The decrease in diversity is due mostly to redistribution within the low-income categories, rather than redistribution between low, middle, and high categories. In 2011, there were to “peaks” in the income distribution chart, with large concentrations at $0-$9.9K and $15K-$24.9K. By 2016, there was only peak, concentrated at $0-$9.9K.
Concentrated High Incomes in Carmel
Income Diversity in Tract 1109.07 in 2016
Concentrated in High-Income Categories
Tract 1109.07 in Carmel
This Carmel tract scores only 36.64 in terms of income diversity, because four in ten households are in the $200K or more category. Three quarters of the tract earns $100K or more, while only 8 percent earns less than $50K. While the income diversity score has not changed much since 2011, the location of the income concentration has shifted from $100K-$149.9K to $200K and above.
In 2011, 36 percent of households earned $100K-$149.9K. By 2016, that had fallen to 21 percent, while households earning $200K or more grew from 22 percent to 39 percent.
In future weeks, we will look at tracts that have changed the most in terms of income diversity. The spatial pattern with this data is not clustered, meaning tracts with increasing or decreasing income diversity are not necessarily clustered together. Instead they are scattered throughout the region. The average tract got moderately more income diverse (an increased score of 1.7).
Income diversity can change for a few different reasons. It could be an increase in high, middle, or low income groups. It could be the addition of income groups that were not present before. It could represent the transition from one income concentration to another. We will explore all these possibilities and sort out which patterns exist in which parts of the region.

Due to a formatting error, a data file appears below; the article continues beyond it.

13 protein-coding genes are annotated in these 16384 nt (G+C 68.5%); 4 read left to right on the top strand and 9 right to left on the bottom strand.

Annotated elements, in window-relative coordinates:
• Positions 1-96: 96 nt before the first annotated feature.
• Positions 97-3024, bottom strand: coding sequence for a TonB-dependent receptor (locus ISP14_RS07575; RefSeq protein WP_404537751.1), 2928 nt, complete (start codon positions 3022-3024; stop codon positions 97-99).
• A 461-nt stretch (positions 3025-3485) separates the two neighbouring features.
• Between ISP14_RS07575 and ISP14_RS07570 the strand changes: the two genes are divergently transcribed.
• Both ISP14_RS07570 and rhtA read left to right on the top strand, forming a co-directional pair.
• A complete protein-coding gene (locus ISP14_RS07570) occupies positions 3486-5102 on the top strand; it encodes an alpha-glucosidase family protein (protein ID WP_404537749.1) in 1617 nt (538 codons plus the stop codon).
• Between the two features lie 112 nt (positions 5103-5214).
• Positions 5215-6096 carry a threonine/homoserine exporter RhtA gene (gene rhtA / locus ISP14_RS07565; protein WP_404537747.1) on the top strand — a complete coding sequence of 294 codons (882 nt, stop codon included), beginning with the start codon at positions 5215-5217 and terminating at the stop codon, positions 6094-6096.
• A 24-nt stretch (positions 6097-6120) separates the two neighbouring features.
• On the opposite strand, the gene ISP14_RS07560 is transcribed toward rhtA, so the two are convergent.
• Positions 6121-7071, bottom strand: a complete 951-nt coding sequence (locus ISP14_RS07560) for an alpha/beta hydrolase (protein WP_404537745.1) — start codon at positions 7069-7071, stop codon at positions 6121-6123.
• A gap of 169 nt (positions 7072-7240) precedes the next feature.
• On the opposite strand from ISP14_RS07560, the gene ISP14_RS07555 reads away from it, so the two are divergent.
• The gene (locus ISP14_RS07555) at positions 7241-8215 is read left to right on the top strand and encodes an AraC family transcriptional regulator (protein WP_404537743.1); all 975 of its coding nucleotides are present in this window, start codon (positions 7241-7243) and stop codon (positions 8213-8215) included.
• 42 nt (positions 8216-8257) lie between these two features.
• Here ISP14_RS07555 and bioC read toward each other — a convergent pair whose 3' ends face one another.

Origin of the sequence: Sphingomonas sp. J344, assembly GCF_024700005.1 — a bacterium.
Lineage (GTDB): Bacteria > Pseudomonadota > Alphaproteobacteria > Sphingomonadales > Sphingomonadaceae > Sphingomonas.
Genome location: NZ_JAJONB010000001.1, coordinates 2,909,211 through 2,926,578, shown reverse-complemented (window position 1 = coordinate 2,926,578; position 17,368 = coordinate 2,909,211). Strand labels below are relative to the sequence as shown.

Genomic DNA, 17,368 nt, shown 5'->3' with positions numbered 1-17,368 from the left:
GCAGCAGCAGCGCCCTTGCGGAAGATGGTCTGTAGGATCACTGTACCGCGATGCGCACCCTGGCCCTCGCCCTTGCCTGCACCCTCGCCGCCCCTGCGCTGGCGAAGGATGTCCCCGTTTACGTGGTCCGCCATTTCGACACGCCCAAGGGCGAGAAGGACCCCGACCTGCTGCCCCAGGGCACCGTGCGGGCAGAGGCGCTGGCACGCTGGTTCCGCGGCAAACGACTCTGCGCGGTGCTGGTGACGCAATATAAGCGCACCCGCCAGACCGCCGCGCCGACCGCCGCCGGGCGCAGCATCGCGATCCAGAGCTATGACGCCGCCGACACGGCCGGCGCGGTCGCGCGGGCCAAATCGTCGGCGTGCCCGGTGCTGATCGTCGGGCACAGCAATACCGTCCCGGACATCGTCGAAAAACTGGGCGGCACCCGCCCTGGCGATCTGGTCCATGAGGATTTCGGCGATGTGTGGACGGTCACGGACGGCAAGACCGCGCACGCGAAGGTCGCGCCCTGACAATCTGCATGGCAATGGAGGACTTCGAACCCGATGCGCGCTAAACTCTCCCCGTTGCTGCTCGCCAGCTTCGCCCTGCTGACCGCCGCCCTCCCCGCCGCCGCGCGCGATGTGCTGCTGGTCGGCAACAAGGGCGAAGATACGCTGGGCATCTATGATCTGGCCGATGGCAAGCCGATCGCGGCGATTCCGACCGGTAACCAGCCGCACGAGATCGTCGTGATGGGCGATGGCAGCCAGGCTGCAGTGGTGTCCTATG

See How Your Neighborhood Has Changed
Find more interactive content from our series on neighborhood change.
In 1970, half of the region's Black population lived in 12 square miles north of downtown Indianapolis. As Black residents moved into '60s suburban communities, 120,000 White residents left the city's core for newer suburbs.
Indianapolis and Anderson were the region's urban centers in 1970. Three-quarters of the population lived in those counties. Now, just over half the population live there, and Hamilton County is the second largest urban center.
In the 1970s, 4,000 residents left this nearly all-black neighborhood. Why? An increasingly desegregated housing market and closure of one of the country’s first public housing projects.
In the area where wealthy Golden Hills converges with the working-class neighborhoods of Northwest Indianapolis, income inequality is high and increasing. The area is also experiencing a growth of white households above the median income.
There's a shrinking share of people in their 20s in this German/Irish neighborhood, but a growing of share in their 30s and 40s, as well as a growing population of children. These residents are less likely to live in poverty than other age groups, but they have still seen ...
Mortgage activity in St. Clair Place shows a dramatic increase in home purchases and home value since 2007. The area is more diverse than ever and poverty is falling for people of color. But home buyers are still 76 percent white.
In 1970, there was a $22.6k gap between average family income in high- and low-income (80th and 20th percentile) neighborhoods. By 2016, the gap had doubled to $53.5k. Incomes grew for wealthy and middle-income neighborhoods, but fell for low-income neighborhoods.
Though they developed as all-white suburbs between 1940 and 1970, the neighborhoods near the Indianapolis Motor Speedway are some of the densest and most diverse in Indianapolis.
We measured income diversity in every neighborhood in the region, and the most mixed-income neighborhoods include the Old Northside, the tract containing Rocky Ripple and Crows Nest, and the area near Pike High School.
Explore neighborhoods where residents are highly concentrated into a few income groups. We dive into examples of concentrations of low-income residents, high-income residents, and middle-income residents.